Call Me Gandhi: What I Discovered While Using an AI Meditation App Everyday for Two Weeks

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Caroline Forsey
Caroline Forsey


A couple years ago, I really got into meditation.

using ai to meditate

I am about as high-strung and type-A as they come. Until then, I hadn't bothered checking in with my body because my mind was too busy planning, thinking, and creating hypothetical problems I could then hypothetically solve. (Anyone relate?)

So I took a month-long, online meditation class. I learned how to focus on my six senses, and how to let my breathing become an anchor to which I returned everytime my mind wandered.

After the class, I signed up for Headspace. And I still love Headspace – it's an app with tons of quick, easy meditation courses that I take regularly.

But when I found out AI chat support was stepping into the meditation space, I was intrigued. Can AI somehow supercharge a meditation app, making meditation and therapy both more accessible?

Here's what I found when I tested Meditopia for two weeks.

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For One … AI Does NOT (Yet) Take the Place of Therapy

One of the most exciting features of Meditopia is its “SOUL feature,” which is powered by OpenAI’s ChatGPT and aims to provide users with on-the-go mental health advice.

According to Mental Health America (MHA), 42% of adults with a mental illness cannot afford the necessary care they need. Given the high costs of therapy, there's a large barrier to entry that limits who can benefit from it.

This is one of the most promising opportunities for AI: The ability to curate and deliver high-quality, personalized advice to people who can't afford more traditional therapy services.

Unfortunately, it‘s looking like there’s still a long way to go.

As shown in the images above, I began talking to Meditopia SOUL about feeling stressed and overwhelmed.

I'd hoped it would quickly revert to some advice that could help me better manage my stress, but instead, the AI chatbot consistently asked too many follow-up questions, including:

  • Could you share what has been contributing to your feelings of stress lately?
  • How do you usually prioritize tasks when confronted with a situation like this?
  • How does making a to-do list affect your stress levels?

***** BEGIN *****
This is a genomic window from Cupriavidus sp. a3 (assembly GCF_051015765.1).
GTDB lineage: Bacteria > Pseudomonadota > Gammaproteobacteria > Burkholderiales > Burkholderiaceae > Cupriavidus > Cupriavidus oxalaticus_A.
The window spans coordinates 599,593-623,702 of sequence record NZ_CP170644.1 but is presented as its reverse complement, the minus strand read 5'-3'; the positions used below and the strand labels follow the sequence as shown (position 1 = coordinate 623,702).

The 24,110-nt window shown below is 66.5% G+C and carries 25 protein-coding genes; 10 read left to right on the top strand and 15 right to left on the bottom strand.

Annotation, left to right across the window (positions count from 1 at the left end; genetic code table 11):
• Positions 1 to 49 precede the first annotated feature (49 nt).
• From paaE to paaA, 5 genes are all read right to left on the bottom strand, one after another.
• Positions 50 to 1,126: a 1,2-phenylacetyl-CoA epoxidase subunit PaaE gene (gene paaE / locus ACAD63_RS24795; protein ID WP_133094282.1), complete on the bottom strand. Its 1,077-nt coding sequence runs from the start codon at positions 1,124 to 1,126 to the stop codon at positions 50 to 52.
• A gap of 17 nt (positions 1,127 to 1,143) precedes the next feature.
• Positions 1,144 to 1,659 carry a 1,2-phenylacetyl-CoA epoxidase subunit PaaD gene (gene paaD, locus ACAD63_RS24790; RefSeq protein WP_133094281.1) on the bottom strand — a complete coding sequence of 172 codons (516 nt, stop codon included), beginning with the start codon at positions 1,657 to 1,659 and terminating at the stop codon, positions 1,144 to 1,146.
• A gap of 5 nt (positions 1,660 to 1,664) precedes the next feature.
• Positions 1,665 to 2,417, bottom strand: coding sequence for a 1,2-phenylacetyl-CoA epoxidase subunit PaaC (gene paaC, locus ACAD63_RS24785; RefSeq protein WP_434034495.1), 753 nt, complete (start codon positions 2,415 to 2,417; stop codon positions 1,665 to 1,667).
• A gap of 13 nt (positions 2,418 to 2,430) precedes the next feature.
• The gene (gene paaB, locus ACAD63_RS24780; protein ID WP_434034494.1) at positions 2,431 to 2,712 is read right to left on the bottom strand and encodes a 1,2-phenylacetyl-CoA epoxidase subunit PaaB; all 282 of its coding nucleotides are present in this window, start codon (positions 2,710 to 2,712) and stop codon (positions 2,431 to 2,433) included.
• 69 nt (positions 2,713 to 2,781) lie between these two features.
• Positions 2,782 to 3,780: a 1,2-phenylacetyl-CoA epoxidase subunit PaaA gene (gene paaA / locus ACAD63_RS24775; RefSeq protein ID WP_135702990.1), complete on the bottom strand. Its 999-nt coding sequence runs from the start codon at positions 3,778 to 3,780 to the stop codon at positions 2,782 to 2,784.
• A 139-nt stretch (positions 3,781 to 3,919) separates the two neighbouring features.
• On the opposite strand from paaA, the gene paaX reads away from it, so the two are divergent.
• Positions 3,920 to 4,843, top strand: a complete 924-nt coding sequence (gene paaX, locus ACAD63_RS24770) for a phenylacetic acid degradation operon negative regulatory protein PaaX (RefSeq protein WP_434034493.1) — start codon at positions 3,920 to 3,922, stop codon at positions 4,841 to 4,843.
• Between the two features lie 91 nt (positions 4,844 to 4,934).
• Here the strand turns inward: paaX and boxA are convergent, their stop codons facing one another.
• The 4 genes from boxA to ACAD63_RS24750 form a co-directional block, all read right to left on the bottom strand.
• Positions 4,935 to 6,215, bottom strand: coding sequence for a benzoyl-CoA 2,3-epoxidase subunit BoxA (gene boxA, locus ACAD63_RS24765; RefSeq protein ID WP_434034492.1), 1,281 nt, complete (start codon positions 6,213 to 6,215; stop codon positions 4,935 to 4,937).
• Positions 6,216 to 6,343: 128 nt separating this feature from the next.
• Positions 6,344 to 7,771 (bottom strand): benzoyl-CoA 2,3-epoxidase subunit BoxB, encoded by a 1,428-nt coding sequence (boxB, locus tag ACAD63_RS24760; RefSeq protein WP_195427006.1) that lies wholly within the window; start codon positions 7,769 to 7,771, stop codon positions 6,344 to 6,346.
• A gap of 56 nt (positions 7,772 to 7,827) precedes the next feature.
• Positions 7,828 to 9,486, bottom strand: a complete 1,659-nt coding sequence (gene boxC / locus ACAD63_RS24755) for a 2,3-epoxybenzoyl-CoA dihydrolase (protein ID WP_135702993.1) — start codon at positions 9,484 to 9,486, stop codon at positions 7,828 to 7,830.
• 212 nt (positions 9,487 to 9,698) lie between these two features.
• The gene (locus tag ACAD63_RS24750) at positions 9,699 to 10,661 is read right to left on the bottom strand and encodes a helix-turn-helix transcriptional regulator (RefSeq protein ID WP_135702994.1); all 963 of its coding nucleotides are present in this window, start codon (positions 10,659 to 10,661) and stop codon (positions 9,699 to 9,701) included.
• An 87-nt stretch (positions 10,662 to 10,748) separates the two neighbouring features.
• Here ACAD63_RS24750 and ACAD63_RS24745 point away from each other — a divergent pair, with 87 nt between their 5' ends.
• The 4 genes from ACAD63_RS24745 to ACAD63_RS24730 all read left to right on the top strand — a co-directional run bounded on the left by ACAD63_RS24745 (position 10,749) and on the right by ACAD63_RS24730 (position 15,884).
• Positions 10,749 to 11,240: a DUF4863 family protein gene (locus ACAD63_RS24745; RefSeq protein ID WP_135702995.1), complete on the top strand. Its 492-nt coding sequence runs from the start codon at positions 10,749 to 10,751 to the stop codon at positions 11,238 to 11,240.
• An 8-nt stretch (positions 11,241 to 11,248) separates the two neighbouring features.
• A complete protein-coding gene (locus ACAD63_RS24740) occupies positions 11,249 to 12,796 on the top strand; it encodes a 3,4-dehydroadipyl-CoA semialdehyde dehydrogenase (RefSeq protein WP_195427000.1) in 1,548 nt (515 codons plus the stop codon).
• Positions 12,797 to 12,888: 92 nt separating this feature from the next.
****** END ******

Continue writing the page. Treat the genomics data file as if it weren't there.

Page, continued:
• How do you determine which tasks need your immediate attention?
  • What can you do to carve out space for you to concentrate on this blog post?
  • How has time blocks impacted your ability to work efficiently and manage stress?

I felt more stressed after chatting with AI, not less.

A good therapist knows to ask questions and listen thoughtfully, are well attuned with a patient's needs and can offer wisdom or guidance in-between their questions.

In other words: Real therapy shouldn't feel like an interrogation, and this certainly did.

Suggesting Content Is Where AI's Strengths Currently Lie

Fortunately, there‘s another option when conversing with Meditopia’s AI chatbot. Rather than having a (seemingly endless) back-and-forth conversation, you can ask the chatbot to suggest content, instead.

After I asked the chatbot to suggest content to help me manage my overwhelm, I was pleasantly surprised by the results. AI has proven to excel at content curation, and this is no different.

In particular, it was able to offer me quick-and-easy meditation practices.

I started with one titled, "Feeling of not being able to keep up with anything." It was an 11-minute session that left me feeling grounded and calm.

The meditation session reminded me to feel my body firmly planted in my seat; and it encouraged me to shift my thinking from, "I didn't do enough,“ to ”I did everything I could, and I'm doing the best I can.”

As the meditation came to an end, the narrator reminded me: "Notice that what stresses you out is not the ebb and flow of life itself; but rather the voice in your head, making meaning of each ebb and flow and creating the urgency and stress you feel. Step back and see that voice as separate from you — and separate from life."

It was exactly what I needed to feel re-engaged and re-invigorated for work. And, while AI might not have led the meditation session itself, it did do the heavy lifting of finding the exact right meditation for me to manage my stress.

From there, I felt empowered to ask Meditopia SOUL for more content recommendations based on my needs. Each morning, I'd ask it something like "Are there breathing exercises you'd recommend to help feel more grounded in my body?"

Which led me to some of my favorite meditation courses, like the “Breath” course.

All in all, I will say this: Meditation is hard work. It's about sitting with your breath – which is usually very boring and non-stimulating, and difficult to find the motivation to make time for.

And the reason it‘s hard work is the same reason AI can’t solve meditation for you: It requires you to be in your body.

In fact, meditation is the very opposite of AI. Its focus is breath and life and presence, all of which AI cannot mimic.

But AI can make the process of finding the right meditation courses for you easier. And that, in itself, is half the battle.

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